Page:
Jewish students at Cardiff University ‘traumatised’ after rowdy students’ union meeting
Cardiff University’s Jewish Society has released a statement revealing how its members have been traumatised by what they see as antisemitic behaviour at a recent students’ union meeting where the Israeli invasion of Gaza was discussed..
Nation.Cymru has reported previously about a video posted on a right wing social media site which shows a student called Jake at the podium being told he has four minutes to speak. After introducing himself, he is immediately booed by some of the students present. He then speaks nervously, saying: “We all have different perspectives on the Israel – Palestine conflict. It’s a complex and challenging issue that affects the lives of many individuals in the region. Today I present my perspective on the motion for a ceasefire.”
When he says: “It is important to defend Israel’s right to defend itself against Hamas, a recognised terrorist organisation,” he comes in for further barracking. He continues: ”Hamas has shown a lack of consideration for peaceful settlements by developing their military operations in civilian areas, and refusing to recognise the possibility of a two-state solution. The horrors of Hamas extend beyond their attacks, on free speech, targeting political dissidents and suppressing the rights of women and LGBTQ individuals.”
At this point the noise of heckling grows, but Jake tries to continue, saying: “These actions contribute to suffering and the terrorist threat …” He is then howled down, with one student shouting out: “Can Jimmy Savile defend himself against the kids he raped?” A chant of “Free Free Palestine” then drowns out Jake’s words and he is escorted away from the podium.”
A statement issued by the University’s Jewish Society said: “Last week at Cardiff Students’ Union’s AGM students voted on whether the Students’ Union should ‘teach students to spot lies and propaganda from the state of Israel’. We, the Jewish students who wanted to speak on this motion were intimidated, abused and harassed.
“We were left shaking in our seats. Two Jewish students had panic attacks . One student, who took the stage to make the case for peace and dialogue was shouted down and had to be escorted from the debate for his own safety.
“We now fear for our security on campus and we feel unsafe walking between lectures. Jewish voices were silenced . We just want to be able to do the things that all other students do. Despite this we will not be silent.We refuse to be intimidated into not being proud of our Jewish identity. In a previous meeting with the university, , they found it hard to believe that Jewish students were having a difficult time on campus. Do you understand now?”
A spokesperson for Cardiff University said: “We are concerned by the comments made in our Jewish Society’s statement. As we’ve previously flagged, the university’s Deputy Vice-Chancellor has already written to all students to reiterate the absolute need to behave with dignity and respect to all and setting out our zero-tolerance attitude to harassment and discrimination of all kinds on campus. It also sets out the support available both in terms of safety and support to students.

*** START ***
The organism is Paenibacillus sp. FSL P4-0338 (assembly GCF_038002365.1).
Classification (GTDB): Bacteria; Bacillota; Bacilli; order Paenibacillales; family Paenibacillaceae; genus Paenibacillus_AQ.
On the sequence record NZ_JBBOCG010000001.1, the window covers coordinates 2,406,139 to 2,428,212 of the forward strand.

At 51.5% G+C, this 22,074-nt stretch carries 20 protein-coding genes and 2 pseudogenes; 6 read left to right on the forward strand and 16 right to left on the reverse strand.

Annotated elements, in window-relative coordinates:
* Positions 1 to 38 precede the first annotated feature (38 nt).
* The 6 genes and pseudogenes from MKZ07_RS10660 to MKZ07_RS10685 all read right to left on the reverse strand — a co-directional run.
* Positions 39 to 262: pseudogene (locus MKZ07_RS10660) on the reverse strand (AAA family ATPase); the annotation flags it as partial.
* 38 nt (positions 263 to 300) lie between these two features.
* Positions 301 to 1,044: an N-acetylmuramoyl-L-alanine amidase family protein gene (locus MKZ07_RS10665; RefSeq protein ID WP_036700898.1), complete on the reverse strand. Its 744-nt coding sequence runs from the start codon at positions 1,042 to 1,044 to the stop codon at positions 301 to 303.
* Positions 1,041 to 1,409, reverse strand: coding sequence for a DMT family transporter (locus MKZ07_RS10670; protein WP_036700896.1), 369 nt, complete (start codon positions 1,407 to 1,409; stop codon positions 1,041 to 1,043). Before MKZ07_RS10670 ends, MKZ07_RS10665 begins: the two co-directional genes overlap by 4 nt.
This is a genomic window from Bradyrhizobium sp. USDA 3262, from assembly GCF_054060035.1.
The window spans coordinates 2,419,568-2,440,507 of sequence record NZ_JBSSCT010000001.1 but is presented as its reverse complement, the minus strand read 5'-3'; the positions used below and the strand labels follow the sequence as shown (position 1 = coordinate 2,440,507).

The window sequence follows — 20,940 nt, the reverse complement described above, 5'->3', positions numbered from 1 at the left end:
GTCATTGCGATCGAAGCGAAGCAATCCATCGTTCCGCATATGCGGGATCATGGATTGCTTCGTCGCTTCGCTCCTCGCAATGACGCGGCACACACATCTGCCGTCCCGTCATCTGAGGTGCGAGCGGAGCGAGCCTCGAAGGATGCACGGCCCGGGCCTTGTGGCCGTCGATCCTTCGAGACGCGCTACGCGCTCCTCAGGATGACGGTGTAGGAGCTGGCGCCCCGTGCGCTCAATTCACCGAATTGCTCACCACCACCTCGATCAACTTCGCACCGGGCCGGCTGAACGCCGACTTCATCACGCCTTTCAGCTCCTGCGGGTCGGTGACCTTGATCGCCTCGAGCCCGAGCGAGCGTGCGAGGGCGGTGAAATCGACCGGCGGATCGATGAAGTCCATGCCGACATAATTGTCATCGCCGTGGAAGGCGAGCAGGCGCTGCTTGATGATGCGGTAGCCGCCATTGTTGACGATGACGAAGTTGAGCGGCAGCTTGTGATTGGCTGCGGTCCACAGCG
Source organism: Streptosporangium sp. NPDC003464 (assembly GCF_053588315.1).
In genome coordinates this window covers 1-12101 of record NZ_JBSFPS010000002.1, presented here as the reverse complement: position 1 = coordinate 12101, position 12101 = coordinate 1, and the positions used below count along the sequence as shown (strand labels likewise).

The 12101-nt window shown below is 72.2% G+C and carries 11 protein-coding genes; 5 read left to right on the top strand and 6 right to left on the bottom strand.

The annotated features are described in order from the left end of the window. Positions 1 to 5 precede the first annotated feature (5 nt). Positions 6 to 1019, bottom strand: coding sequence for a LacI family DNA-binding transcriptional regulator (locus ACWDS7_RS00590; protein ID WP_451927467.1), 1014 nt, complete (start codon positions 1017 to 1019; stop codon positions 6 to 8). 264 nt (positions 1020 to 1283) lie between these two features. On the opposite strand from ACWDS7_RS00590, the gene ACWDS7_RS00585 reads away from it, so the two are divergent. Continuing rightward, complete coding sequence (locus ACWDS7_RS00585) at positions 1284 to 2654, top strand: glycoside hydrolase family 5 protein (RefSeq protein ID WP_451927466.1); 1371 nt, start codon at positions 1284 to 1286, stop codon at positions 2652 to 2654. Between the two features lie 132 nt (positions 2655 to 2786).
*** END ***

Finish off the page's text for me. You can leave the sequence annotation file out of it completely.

“The university is already undertaking a review of student behaviours at the AGM and other university events. This review remains on-going and will be published in due course. The university has been in regular contact with our Jewish Society and, following their statement, we will reach out again and consider what additional support can be put in place during these extremely challenging times.”
Cardiff University Students’ Union has previously issued a statement which said: “The Students’ Union Annual General Meeting (AGM) is one of the largest student democratic meetings in the UK, with nearly 1,000 students in attendance to discuss key issues and debate topics put forward by the student community.
“We take our responsibility to uphold freedom of speech very seriously and in preparation for the AGM many actions were undertaken to ensure students were aware of their role in ensuring that the meeting could be conducted respectfully. However, as students were informed freedom of speech is not absolute and we are committed to act against any behaviours that lead to hate or discrimination, whether in our democratic meetings or in wider SU activity.
“During the meeting, some students gave emotive speeches during some of the motion debates. We recognise the strength of feeling and sensitivities surrounding some of the topics discussed and the Chair of the meeting set out to ensure that all speakers were heard as well as encouraging the crowd to be respectful and listen to speakers.
“It is important to clarify that the clip from the meeting does not present an accurate account of the evening as a whole. The Chair asked the speaker to step away from the microphone for a short period of time to protect the speakers’ allotted time whilst the meeting was brought back to order, they were then permitted to resume their speech.
“The Students’ Union will continue to work to ensure that the student community is a safe and welcome place for all and any student impacted by the AGM should reach out to SU’s Student Advice team.”
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